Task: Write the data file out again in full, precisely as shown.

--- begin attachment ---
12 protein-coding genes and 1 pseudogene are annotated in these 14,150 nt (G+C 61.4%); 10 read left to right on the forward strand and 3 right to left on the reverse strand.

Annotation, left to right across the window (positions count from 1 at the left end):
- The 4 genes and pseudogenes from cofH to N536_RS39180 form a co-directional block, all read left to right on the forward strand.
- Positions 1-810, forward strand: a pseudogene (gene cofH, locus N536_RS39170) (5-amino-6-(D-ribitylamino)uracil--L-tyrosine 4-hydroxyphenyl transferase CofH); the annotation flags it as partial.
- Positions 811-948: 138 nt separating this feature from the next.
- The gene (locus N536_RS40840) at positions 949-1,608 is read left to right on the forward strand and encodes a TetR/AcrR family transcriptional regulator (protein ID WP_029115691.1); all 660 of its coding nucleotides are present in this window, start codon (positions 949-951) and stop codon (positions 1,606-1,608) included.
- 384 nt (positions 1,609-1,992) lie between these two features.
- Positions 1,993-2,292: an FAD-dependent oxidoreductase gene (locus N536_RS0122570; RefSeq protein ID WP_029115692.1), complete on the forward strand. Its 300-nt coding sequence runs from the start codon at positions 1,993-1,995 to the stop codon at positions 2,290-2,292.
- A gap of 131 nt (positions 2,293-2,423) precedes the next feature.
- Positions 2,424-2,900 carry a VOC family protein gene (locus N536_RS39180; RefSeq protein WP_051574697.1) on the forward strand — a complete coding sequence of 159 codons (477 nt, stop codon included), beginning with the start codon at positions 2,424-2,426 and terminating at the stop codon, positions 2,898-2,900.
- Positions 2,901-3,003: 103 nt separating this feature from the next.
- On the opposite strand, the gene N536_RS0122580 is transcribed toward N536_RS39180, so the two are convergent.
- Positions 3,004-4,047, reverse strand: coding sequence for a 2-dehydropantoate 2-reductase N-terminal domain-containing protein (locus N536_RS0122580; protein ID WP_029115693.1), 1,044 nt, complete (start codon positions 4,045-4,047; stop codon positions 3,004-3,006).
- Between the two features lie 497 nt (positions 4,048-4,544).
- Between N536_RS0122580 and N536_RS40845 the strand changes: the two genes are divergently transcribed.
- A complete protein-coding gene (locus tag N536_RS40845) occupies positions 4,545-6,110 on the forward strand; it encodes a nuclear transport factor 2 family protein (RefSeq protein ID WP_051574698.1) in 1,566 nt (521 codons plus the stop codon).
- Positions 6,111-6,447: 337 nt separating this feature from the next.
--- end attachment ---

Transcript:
12 protein-coding genes and 1 pseudogene are annotated in these 14,150 nt (G+C 61.4%); 10 read left to right on the forward strand and 3 right to left on the reverse strand.

Annotation, left to right across the window (positions count from 1 at the left end):
- The 4 genes and pseudogenes from cofH to N536_RS39180 form a co-directional block, all read left to right on the forward strand.
- Positions 1-810, forward strand: a pseudogene (gene cofH, locus N536_RS39170) (5-amino-6-(D-ribitylamino)uracil--L-tyrosine 4-hydroxyphenyl transferase CofH); the annotation flags it as partial.
- Positions 811-948: 138 nt separating this feature from the next.
- The gene (locus N536_RS40840) at positions 949-1,608 is read left to right on the forward strand and encodes a TetR/AcrR family transcriptional regulator (protein ID WP_029115691.1); all 660 of its coding nucleotides are present in this window, start codon (positions 949-951) and stop codon (positions 1,606-1,608) included.
- 384 nt (positions 1,609-1,992) lie between these two features.
- Positions 1,993-2,292: an FAD-dependent oxidoreductase gene (locus N536_RS0122570; RefSeq protein ID WP_029115692.1), complete on the forward strand. Its 300-nt coding sequence runs from the start codon at positions 1,993-1,995 to the stop codon at positions 2,290-2,292.
- A gap of 131 nt (positions 2,293-2,423) precedes the next feature.
- Positions 2,424-2,900 carry a VOC family protein gene (locus N536_RS39180; RefSeq protein WP_051574697.1) on the forward strand — a complete coding sequence of 159 codons (477 nt, stop codon included), beginning with the start codon at positions 2,424-2,426 and terminating at the stop codon, positions 2,898-2,900.
- Positions 2,901-3,003: 103 nt separating this feature from the next.
- On the opposite strand, the gene N536_RS0122580 is transcribed toward N536_RS39180, so the two are convergent.
- Positions 3,004-4,047, reverse strand: coding sequence for a 2-dehydropantoate 2-reductase N-terminal domain-containing protein (locus N536_RS0122580; protein ID WP_029115693.1), 1,044 nt, complete (start codon positions 4,045-4,047; stop codon positions 3,004-3,006).
- Between the two features lie 497 nt (positions 4,048-4,544).
- Between N536_RS0122580 and N536_RS40845 the strand changes: the two genes are divergently transcribed.
- A complete protein-coding gene (locus tag N536_RS40845) occupies positions 4,545-6,110 on the forward strand; it encodes a nuclear transport factor 2 family protein (RefSeq protein ID WP_051574698.1) in 1,566 nt (521 codons plus the stop codon).
- Positions 6,111-6,447: 337 nt separating this feature from the next.